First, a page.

SaltStack team ships release, parties like it…3000


SaltStack has pushed out the latest version of its automation platform with a stack of new features and a new naming convention.

The previous date-based naming convention – eg 2019.2.1 – has been junked in favour of a “non-date based version schema beginning at 3000”. The company added “The version will be MAJOR.PATCH. For a planned release containing features and/or bug fixes the MAJOR version will be incremented.” Just for clarity, 3000 was previously codenamed Neon.

With a name like 3000 you’d expect a lot of changes, and the company said the new release “includes 493 merged pull requests with 141 pull requests ported to master” with “several fixes and planned deprecations” also taken care of.

SaltStack highlighted LGPO module fixes, which it said will “improve LGPO speed on Windows, provide additional support for .NET, create more efficient caching, and implement shorter policy names.”


It also announced the “vendoring” of Python framework Tornado 4.5.3, which it said  “eliminates Salt reliance on a system’s Tornado version and allows Salt support of newer operating systems that don’t have Tornado <5.0 support.”

Other enhancements include support for saltenv environments, and the ability to associate tests with states by naming convention.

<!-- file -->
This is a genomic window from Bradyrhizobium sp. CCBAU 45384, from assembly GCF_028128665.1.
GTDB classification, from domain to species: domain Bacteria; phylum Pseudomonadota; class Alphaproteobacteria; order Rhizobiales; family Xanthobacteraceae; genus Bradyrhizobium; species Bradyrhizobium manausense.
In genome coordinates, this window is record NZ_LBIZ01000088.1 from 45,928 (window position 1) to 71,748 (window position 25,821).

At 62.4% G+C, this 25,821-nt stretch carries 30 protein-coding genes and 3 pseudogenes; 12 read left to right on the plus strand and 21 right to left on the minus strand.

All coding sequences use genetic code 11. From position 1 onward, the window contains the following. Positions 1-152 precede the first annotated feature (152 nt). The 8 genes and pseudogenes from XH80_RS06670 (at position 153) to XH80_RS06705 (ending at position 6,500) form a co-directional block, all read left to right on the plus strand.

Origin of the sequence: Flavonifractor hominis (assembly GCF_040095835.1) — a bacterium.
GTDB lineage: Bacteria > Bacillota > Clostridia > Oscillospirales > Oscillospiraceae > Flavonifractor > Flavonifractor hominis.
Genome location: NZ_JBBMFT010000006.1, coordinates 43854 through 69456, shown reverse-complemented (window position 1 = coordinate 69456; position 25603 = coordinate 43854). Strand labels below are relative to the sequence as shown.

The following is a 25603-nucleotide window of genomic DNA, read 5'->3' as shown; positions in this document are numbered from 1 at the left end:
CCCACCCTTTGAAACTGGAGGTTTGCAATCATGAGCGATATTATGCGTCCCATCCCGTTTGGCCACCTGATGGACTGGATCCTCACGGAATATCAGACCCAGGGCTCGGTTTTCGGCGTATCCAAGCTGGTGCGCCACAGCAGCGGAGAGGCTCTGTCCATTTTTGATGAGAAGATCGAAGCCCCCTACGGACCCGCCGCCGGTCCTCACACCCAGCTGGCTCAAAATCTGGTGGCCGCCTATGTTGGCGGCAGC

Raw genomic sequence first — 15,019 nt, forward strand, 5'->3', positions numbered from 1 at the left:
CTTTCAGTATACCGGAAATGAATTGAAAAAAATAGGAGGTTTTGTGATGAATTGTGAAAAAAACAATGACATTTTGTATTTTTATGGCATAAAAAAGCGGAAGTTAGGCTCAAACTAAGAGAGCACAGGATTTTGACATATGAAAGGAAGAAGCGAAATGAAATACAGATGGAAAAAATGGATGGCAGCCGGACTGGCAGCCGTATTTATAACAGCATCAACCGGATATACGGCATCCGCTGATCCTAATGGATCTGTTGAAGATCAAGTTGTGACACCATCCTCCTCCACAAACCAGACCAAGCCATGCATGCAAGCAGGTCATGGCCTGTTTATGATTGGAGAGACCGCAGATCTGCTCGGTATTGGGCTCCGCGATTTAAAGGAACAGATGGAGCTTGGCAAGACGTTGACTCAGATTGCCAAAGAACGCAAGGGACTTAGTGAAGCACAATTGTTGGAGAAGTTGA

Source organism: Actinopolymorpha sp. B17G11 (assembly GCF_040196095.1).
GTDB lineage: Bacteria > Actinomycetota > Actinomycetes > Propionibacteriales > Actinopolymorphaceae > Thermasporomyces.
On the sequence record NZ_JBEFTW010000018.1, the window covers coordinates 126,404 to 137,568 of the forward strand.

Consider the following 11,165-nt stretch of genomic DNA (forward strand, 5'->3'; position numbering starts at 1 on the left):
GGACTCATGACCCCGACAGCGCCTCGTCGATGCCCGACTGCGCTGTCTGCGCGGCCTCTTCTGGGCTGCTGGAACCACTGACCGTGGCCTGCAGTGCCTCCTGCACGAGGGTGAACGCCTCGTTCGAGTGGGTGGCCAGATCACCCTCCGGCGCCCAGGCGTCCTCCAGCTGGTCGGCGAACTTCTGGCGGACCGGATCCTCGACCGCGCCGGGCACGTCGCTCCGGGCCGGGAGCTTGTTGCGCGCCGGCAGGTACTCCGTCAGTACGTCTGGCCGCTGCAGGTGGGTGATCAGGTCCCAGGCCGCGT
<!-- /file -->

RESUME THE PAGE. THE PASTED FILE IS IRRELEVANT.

There is a new state and execution module for managing Java Keystore, which “allows for adding/removing/listing as well as managing keystore files”. A state and execution module for editing XML files has been added, enabling the editing of values from an xpath query, or editing XML IDs.

The release notes kicked off with the warning that “For historical reasons, Salt requires PyCrypto as a ‘lowest common denominator’. However, PyCrypto is unmaintained and best practice is to manually upgrade to use a more maintained library such as PyCryptodome.”

The team also added,” running Salt with Python 3.8 is currently not supported. It is recommended to not use a version higher than 3.7.”

A stack of deprecations includes the removal of the Hipchat module, which makes sense given Atlassian pulled the plug on the chat platform back in 2018. The new release also sees the removal of “All of the functions in”.

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